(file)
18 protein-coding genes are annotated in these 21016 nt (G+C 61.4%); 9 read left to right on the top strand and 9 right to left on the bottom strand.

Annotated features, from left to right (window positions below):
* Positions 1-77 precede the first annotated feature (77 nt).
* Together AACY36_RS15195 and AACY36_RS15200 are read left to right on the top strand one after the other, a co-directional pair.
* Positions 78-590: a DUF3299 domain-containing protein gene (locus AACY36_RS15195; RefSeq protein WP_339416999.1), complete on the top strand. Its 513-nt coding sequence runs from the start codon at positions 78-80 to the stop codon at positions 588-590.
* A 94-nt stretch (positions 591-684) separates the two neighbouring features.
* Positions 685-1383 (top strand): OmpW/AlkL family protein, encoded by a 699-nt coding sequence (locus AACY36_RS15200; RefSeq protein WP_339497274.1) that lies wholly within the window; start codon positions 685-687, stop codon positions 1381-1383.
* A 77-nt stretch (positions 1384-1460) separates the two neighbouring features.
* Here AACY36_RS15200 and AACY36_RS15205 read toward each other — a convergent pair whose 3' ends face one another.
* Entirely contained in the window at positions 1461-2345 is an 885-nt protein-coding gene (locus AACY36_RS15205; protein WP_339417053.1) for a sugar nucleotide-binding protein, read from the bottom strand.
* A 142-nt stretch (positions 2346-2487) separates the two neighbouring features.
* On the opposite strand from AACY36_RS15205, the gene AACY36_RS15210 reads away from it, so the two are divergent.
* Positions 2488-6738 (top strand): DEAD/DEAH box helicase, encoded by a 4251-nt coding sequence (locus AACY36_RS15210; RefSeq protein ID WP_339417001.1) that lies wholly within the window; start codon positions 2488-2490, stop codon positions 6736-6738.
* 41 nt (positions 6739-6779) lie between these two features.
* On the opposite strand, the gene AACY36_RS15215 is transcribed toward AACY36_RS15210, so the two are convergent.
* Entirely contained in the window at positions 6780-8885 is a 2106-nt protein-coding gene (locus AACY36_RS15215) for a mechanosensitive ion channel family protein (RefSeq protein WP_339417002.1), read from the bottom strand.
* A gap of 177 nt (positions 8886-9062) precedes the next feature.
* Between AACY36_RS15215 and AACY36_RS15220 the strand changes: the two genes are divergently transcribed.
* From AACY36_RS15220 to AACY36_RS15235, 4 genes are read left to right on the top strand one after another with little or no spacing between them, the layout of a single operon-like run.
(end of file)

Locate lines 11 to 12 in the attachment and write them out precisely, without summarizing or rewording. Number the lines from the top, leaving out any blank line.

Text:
* A 142-nt stretch (positions 2346-2487) separates the two neighbouring features.
* On the opposite strand from AACY36_RS15205, the gene AACY36_RS15210 reads away from it, so the two are divergent.